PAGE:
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BBC News: Pistorius given five years in jail
Tuesday 21st October 2014

Practise what you preach

Scripture Union http://www.wordlive.org

Text: Prepare

 

Be honest: where in your life are you not quite practising what you're preaching?

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Bible passage: Bible passage: Matthew 23:1-12

 

Matthew 23

 

Jesus Judges the Pharisees and the Teachers of the Law

 1  Jesus spoke to the crowds and to his disciples. 2  "The teachers of the law and the Pharisees sit in Moses' seat," he said. 3  "So you must obey them. Do everything they tell you. But don't do what they do. They don't practice what they preach. 4  They tie up heavy loads and put them on other people's shoulders. But they themselves aren't willing to lift a finger to move them.

 5  "Everything they do is done for others to see. On their foreheads and arms they wear little boxes that hold Scripture verses. They make the boxes very wide. And they make the tassels on their coats very long.

 6  "They love to sit down in the place of honor at dinners. They also love to have the most important seats in the synagogues. 7  They love to be greeted in the market places. They love it when people call them 'Rabbi.'

 8  "But you shouldn't be called 'Rabbi.' You have only one Master, and you are all brothers. 9  Do not call anyone on earth 'father.' You have one Father, and he is in heaven. 10  You shouldn't be called 'teacher.' You have one Teacher, and he is the Christ. 11  The most important person among you will be your servant. 12  Anyone who lifts himself up will be brought down. And anyone who is brought down will be lifted up.

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Text: Explore the Bible

Revolutionary leader  At times Jesus is extraordinarily provocative. Preaching in a culture where religious leaders are powerful and important, he is never afraid to be publicly critical of the establishment. When we find him here in the later stages of his own ministry, he is every inch the revolutionary leader, his sermons evocative of a political rally.  Jesus' main critique of the Pharisees here isn't over lapses of morality; it's about their overriding hypocrisy. They preach one thing, but practise another. Notice that Jesus doesn't therefore tell the crowds to ignore their teachers; he isn't calling for religious anarchy. Far from it: they 'sit in Moses' seat,' he says (v 2), and should be listened to. Instead, then, he is warning them (and us) against the kind of hypocrisy that the Pharisees displayed.  Submissive and servant-hearted  Jesus finds hypocrisy offensive. So do we - many of us find it difficult to show much grace to modern religious leaders who end up being exposed for similar crimes. Yet the antidote to hypocrisy isn't anger but humility.   In verse 11 Jesus repeats the 'first-shall-be-last' theme that permeates his teachings. Christian maturity isn't about looking increasingly righteous, but becoming increasingly submissive and servant-hearted. Jesus raged against the Pharisees because they'd only mastered the former.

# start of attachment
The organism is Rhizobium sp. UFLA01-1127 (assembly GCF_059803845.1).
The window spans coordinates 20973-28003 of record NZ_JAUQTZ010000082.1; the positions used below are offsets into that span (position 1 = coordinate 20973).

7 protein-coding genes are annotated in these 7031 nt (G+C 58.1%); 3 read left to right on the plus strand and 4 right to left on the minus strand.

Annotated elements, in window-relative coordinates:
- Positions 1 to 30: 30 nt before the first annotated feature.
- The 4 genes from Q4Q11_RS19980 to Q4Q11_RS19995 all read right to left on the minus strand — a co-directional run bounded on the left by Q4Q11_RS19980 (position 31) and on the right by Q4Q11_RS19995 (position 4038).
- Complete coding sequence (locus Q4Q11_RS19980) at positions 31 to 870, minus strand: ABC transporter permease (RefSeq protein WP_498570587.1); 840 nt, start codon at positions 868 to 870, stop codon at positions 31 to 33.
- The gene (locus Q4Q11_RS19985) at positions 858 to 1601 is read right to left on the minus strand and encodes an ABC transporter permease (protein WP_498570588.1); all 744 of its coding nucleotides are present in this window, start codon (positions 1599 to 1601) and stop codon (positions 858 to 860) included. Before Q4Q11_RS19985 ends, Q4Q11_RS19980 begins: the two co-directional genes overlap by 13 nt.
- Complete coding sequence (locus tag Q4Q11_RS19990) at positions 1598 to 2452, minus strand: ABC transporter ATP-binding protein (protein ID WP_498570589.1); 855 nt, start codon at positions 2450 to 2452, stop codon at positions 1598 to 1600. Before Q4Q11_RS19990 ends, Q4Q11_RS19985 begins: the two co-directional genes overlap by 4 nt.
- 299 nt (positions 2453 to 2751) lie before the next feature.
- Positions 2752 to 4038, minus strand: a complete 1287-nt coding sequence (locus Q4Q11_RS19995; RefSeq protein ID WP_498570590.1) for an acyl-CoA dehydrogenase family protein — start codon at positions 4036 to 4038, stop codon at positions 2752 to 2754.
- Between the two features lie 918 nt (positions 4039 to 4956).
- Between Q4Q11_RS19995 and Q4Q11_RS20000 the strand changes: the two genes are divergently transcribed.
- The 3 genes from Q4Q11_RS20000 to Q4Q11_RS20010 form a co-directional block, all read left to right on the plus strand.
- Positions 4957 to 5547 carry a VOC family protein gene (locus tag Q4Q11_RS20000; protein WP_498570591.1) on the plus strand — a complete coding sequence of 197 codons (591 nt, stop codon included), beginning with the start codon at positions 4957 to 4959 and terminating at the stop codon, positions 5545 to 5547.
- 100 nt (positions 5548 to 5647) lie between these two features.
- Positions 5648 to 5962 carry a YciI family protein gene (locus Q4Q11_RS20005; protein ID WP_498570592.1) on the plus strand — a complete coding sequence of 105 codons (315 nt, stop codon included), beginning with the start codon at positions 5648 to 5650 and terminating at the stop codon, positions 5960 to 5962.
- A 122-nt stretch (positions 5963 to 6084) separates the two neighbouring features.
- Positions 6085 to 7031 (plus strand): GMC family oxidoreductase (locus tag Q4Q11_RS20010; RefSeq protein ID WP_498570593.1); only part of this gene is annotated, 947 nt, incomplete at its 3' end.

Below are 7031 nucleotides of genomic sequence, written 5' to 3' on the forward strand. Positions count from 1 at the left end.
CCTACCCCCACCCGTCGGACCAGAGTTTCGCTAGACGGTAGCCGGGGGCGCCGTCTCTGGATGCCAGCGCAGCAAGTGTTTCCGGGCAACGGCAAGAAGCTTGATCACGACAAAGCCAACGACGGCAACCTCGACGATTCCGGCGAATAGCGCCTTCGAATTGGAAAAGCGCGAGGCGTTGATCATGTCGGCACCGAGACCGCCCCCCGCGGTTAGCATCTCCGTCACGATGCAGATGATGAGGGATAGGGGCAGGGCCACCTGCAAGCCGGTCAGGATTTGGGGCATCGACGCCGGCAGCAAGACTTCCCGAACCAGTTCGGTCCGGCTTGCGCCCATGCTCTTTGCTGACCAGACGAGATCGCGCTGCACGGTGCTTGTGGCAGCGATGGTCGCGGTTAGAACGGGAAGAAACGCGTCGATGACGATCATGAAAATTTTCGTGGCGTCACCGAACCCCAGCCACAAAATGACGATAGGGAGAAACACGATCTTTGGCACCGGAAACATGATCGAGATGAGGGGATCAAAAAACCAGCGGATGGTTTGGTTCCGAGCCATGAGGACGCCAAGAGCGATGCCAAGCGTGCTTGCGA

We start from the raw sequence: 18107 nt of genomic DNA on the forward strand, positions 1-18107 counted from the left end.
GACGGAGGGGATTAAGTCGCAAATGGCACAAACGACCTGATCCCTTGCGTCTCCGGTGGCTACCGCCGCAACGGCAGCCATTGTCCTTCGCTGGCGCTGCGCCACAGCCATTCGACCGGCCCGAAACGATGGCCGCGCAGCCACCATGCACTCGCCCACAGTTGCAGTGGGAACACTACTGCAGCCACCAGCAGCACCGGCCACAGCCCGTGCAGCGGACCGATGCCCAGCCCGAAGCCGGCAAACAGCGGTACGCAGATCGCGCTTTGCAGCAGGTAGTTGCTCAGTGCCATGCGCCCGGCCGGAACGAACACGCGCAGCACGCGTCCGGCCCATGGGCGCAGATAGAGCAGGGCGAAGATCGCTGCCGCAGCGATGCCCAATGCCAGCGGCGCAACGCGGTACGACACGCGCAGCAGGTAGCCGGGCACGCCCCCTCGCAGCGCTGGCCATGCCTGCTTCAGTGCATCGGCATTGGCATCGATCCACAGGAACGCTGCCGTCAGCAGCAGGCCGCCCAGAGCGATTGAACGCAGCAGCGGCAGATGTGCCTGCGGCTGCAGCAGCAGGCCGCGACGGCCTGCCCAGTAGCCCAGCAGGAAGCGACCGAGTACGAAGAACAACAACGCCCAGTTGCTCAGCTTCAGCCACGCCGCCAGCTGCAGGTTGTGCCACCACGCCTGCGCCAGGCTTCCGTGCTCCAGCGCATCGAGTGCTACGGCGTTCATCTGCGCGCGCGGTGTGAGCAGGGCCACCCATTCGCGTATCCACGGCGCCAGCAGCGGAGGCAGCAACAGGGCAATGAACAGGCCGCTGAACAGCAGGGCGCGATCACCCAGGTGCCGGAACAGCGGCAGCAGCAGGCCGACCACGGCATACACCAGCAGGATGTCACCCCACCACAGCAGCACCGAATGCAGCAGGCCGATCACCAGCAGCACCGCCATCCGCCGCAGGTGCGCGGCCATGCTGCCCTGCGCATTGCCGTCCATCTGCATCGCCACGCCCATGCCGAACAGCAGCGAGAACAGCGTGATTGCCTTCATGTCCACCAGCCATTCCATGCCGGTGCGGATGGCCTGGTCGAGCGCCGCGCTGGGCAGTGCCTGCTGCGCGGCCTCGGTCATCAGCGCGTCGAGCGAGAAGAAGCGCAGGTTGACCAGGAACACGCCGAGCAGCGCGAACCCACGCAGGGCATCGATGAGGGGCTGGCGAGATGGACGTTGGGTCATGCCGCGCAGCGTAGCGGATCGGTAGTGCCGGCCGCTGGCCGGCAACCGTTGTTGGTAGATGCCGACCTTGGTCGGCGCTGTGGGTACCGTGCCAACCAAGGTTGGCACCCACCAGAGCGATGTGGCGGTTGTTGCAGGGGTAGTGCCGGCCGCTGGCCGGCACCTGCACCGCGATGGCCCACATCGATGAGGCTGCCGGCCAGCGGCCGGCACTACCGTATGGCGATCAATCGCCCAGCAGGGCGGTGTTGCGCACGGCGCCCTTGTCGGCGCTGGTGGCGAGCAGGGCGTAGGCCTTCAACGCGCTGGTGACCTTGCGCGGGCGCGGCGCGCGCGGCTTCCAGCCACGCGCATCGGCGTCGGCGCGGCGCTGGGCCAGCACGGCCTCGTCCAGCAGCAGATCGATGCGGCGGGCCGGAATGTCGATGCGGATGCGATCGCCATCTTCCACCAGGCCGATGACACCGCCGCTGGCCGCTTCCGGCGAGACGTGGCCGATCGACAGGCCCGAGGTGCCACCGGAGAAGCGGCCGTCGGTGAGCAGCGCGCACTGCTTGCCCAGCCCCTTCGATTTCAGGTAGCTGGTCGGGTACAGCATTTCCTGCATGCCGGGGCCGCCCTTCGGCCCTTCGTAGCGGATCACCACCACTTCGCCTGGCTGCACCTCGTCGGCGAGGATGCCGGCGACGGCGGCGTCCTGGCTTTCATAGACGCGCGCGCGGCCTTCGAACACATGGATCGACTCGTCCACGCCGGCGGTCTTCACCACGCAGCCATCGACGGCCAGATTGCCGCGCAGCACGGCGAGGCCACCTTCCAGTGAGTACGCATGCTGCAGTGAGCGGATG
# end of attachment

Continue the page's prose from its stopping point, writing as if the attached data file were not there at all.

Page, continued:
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Text: Respond

 

Look for an opportunity today to practise the discipline of submission; putting the needs and priorities of others before your own. 

Martin Saunders